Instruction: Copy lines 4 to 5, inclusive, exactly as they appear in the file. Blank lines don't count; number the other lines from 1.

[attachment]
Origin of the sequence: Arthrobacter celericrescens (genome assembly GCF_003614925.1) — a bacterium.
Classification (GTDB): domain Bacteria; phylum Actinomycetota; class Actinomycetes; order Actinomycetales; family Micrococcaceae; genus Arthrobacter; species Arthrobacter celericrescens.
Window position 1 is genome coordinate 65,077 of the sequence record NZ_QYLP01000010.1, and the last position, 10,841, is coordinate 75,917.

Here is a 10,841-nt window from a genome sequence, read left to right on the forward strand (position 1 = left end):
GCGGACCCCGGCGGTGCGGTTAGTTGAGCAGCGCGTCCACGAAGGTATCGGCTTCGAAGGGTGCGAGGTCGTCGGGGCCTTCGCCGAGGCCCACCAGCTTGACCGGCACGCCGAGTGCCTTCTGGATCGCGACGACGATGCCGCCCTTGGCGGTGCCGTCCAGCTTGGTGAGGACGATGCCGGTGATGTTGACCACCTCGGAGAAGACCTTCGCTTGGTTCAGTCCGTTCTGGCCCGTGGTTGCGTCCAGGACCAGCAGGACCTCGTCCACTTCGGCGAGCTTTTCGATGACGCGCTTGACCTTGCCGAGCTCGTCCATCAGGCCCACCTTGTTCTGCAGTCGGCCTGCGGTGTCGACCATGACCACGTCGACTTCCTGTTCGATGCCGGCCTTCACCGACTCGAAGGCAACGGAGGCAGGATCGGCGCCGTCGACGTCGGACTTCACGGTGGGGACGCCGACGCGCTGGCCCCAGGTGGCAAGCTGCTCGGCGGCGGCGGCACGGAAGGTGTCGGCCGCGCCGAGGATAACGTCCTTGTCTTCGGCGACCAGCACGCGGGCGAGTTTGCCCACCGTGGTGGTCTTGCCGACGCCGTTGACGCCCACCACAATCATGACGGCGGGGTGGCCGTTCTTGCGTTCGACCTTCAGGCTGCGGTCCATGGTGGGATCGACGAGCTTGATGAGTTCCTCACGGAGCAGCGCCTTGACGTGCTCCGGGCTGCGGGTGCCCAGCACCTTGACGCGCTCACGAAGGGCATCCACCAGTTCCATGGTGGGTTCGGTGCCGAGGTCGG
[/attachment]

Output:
Here is a 10,841-nt window from a genome sequence, read left to right on the forward strand (position 1 = left end):
GCGGACCCCGGCGGTGCGGTTAGTTGAGCAGCGCGTCCACGAAGGTATCGGCTTCGAAGGGTGCGAGGTCGTCGGGGCCTTCGCCGAGGCCCACCAGCTTGACCGGCACGCCGAGTGCCTTCTGGATCGCGACGACGATGCCGCCCTTGGCGGTGCCGTCCAGCTTGGTGAGGACGATGCCGGTGATGTTGACCACCTCGGAGAAGACCTTCGCTTGGTTCAGTCCGTTCTGGCCCGTGGTTGCGTCCAGGACCAGCAGGACCTCGTCCACTTCGGCGAGCTTTTCGATGACGCGCTTGACCTTGCCGAGCTCGTCCATCAGGCCCACCTTGTTCTGCAGTCGGCCTGCGGTGTCGACCATGACCACGTCGACTTCCTGTTCGATGCCGGCCTTCACCGACTCGAAGGCAACGGAGGCAGGATCGGCGCCGTCGACGTCGGACTTCACGGTGGGGACGCCGACGCGCTGGCCCCAGGTGGCAAGCTGCTCGGCGGCGGCGGCACGGAAGGTGTCGGCCGCGCCGAGGATAACGTCCTTGTCTTCGGCGACCAGCACGCGGGCGAGTTTGCCCACCGTGGTGGTCTTGCCGACGCCGTTGACGCCCACCACAATCATGACGGCGGGGTGGCCGTTCTTGCGTTCGACCTTCAGGCTGCGGTCCATGGTGGGATCGACGAGCTTGATGAGTTCCTCACGGAGCAGCGCCTTGACGTGCTCCGGGCTGCGGGTGCCCAGCACCTTGACGCGCTCACGAAGGGCATCCACCAGTTCCATGGTGGGTTCGGTGCCGAGGTCGG